Introduction: How to Make a Dolphin

Hello everyone! I'm going to teach you how to make a bottlenose dolphin today. You're probably wondering, "Why do I need to make a bottlenose dolphin?" or "Is that even possible?" These questions have simple and easy answers that you will get soon enough. And by soon I mean now. Why do you need to know how to make a bottlenose dolphin? The answer to your first question is: you don't. You want to make a bottlenose dolphin. That's why you're here, right? Tursiops truncati are such amazing creatures, you couldn't help yourself! I understand. The answer to the second question is yes, it is very possible. Want to know how? Read on for my tutorial on how to make a bottlenose dolphin. I just wanted to add that this project is for beginners. It is not very complicated, but requires a lot of materials. If you are a beginner at dolphin-making make sure to check out some sewing tutorials before beginning to tackle this project. Grab your gloves!

Step 1: Materials

The materials you will need are:

-A beak (aka snout)

-Shoulder blades (2)

-A melon*

-A dorsal fin

-Pectoral fins (2)

-Cape skin (2 feet by 1 foot)

-Various organs (lungs, heart, trachea, esophagus,

kidneys, bladder, eyes, brain, reproductive organs,

blood vessels, etc.

-Vertebrae (48)

-Flukes (2)

-12 gallons of blood

-Gorilla glue

-A large needle


-A knife

-Bottlenose skin (13.3 inches)

-Dolphin teeth (100)

-Keel blubber (27-32 pounds)

-Blubber (660 pounds)

-A sewing machine (optional)

-A soft metal rod (must be bendable and 11.7 inches)

-Clothes pins


-A large brush

The quantity of each item is listed after its name. You can probably find these things at the bottom of the ocean or possibly, if you're lucky, a few hundred miles below sea level. Black markets may also carry these materials, though I don't suggest getting your materials from there; the quality isn't the best and the service people aren't very nice. The hardest material to find will probably be the heart, as pictures above, though you can probably get this at the bottom of the ocean or from a large sea predator's stomach. You may have to rent a submarine.

* No, this is not a round fruit. A melon is a mass of tissue that's located in every toothed whale's forehead. It modulates the whales' vocalizations. It's like the lens of your glasses; it's a sound lens!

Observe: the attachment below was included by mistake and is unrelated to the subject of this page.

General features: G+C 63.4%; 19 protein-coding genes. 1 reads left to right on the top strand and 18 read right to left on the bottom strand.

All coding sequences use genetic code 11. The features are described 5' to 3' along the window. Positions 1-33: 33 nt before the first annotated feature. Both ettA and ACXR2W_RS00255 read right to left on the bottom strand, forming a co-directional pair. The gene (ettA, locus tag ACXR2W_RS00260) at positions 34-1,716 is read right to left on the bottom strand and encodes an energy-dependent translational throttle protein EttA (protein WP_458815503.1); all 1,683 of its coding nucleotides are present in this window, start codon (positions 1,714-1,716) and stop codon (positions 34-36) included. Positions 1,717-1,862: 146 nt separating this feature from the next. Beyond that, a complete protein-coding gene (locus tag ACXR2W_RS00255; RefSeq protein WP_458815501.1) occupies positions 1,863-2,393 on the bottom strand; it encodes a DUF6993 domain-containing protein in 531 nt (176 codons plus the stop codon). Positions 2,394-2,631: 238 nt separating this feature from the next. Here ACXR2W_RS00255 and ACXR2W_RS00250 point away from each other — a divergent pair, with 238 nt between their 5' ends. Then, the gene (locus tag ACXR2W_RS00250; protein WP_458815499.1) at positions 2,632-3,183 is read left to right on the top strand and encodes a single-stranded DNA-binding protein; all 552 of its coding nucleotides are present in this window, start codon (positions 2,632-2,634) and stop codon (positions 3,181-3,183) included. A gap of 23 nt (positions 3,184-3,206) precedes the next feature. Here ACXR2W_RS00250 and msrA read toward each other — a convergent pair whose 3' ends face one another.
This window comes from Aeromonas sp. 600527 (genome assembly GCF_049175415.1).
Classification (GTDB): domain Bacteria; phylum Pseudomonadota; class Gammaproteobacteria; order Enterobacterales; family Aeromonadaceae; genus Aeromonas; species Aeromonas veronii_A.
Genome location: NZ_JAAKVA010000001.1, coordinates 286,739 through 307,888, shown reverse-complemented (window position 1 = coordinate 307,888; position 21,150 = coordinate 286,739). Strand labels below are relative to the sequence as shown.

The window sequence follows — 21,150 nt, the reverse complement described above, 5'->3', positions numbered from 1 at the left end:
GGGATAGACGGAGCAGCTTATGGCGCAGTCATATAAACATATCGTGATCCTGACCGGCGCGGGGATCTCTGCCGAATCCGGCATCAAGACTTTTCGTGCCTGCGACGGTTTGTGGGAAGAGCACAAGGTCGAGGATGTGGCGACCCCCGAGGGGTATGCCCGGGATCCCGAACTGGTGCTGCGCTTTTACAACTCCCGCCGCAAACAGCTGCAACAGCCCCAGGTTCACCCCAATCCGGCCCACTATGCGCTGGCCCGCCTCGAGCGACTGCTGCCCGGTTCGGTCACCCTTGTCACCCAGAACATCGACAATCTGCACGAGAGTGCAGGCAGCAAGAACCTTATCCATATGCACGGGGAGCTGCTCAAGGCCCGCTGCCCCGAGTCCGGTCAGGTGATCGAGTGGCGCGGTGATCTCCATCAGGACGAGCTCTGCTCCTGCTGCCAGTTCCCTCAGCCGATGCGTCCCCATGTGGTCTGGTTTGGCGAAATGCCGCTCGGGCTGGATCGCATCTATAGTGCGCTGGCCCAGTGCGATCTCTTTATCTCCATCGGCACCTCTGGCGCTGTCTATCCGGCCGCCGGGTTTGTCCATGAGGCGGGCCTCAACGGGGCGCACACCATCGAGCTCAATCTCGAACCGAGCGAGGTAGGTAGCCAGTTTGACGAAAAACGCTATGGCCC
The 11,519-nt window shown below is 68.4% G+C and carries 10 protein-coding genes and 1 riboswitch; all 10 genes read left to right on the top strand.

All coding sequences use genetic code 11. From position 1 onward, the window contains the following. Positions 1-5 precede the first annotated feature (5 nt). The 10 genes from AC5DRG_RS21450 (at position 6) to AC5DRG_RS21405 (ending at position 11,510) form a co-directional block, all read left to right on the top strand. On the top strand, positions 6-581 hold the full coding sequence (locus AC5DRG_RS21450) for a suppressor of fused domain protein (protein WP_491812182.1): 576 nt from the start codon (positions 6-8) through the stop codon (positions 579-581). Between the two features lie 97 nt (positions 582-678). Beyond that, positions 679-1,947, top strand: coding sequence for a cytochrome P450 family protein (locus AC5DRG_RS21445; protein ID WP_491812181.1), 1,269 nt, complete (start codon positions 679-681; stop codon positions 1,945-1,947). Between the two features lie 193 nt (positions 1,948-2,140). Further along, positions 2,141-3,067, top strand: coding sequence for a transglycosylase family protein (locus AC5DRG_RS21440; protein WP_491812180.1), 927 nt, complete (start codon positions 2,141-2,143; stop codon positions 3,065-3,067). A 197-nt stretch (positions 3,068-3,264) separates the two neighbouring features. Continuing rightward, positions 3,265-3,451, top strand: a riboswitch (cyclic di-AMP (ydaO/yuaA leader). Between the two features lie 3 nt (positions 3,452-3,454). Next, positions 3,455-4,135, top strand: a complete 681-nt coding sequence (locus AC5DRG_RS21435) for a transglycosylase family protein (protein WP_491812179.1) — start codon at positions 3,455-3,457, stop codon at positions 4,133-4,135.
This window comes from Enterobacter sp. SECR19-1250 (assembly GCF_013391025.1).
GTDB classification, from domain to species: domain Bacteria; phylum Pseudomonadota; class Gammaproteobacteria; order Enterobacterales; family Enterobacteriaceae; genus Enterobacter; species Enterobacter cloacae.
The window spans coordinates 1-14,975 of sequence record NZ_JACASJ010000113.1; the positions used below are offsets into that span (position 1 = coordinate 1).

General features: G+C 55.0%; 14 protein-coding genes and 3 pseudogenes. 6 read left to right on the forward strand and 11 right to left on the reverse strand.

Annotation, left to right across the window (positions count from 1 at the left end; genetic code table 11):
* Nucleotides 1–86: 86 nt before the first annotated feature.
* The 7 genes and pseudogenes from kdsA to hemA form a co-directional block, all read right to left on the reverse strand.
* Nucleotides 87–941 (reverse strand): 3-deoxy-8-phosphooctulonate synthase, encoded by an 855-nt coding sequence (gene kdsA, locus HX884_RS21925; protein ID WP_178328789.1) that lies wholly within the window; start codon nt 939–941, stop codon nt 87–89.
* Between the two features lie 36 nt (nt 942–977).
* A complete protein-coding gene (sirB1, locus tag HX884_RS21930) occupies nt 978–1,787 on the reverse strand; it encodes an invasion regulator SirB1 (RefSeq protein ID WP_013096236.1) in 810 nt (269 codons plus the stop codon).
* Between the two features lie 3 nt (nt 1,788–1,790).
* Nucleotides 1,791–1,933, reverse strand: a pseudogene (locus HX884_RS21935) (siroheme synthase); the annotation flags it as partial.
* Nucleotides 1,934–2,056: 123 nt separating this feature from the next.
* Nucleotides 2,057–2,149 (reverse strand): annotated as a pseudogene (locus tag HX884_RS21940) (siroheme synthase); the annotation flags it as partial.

Step 2: Assembling the Top Skin Piece

The first picture illustrates what your skin will look like. The second shows where you will make the ridge in Part 6 of this step. The last picture illustrates all the parts we will work on in this step. Note that you cannot see the underbelly in that picture. We'll work in that in the next step.

1. Prepping the Skin

The skin of a dolphin has various small grooves, and therefore collects large amounts of soil and dirt very easily. This means that your skin will most likely be very stiff, and will probably be covered in white or gray silt stirred up from the ocean floor. Take a medium-sized, large-bristled brush and some soapy water and scrub the inside of the skin. You can identify which side is the inside by its peachy color. Scrub until all of the dirt is removed, or until the skin is a cream color.

2. Cutting the Skin

With your knife or a large pair of scissors, cut the skin so that it is 13.3 feet long (the approximate length of the average adult bottlenose) and 3 feet wide (the average width of bottlenose dolphins). If you purchased your skin in small pieces, grab your needle and thread and begin to sew the pieces together. Here is a link to a page about sewing, just in case you are a beginner:

3. Stretching the Skin

After cutting the skin, you must stretch it in order to make room for the keel blubber. Around the area of the keel (about 2 feet from the flukes), pull at the skin. Continue to do this until the color of the skin starts to lighten or until your skin can be stretched 3 inches upward.

4. Attaching the Spine

Next, grab your Gorilla glue and your brush. Apply thick globs of Gorilla glue to the center of your skin. MAKE SURE YOU ARE APPLYING THE GLUE TO THE INSIDE. The inside of the skin should be a cream color, while the exterior will be gray. Then, gently place the spine along the line of glue. The spines of dolphins often shift towards their eyes and then back toward their fluke(s), so its position vertically does not really matter. The vertebrae should already be attached to the spine. If they are not, glue them in place. Using your clothes pins, hang your skin from a rod or line of wire. Only use three clothes pins in the very center of your skin so that the ends of it droop. This is what is going to create that arched back in the bottlenose. If your skin came in pieces, this is the time to glue the dorsal fin to very center of the skin (where the clothes pins are). You can also sew the flukes onto the end of the skin. You may have to use glue to secure them and close pins to keep them in place while the glue dries.

5. Attaching the Eyes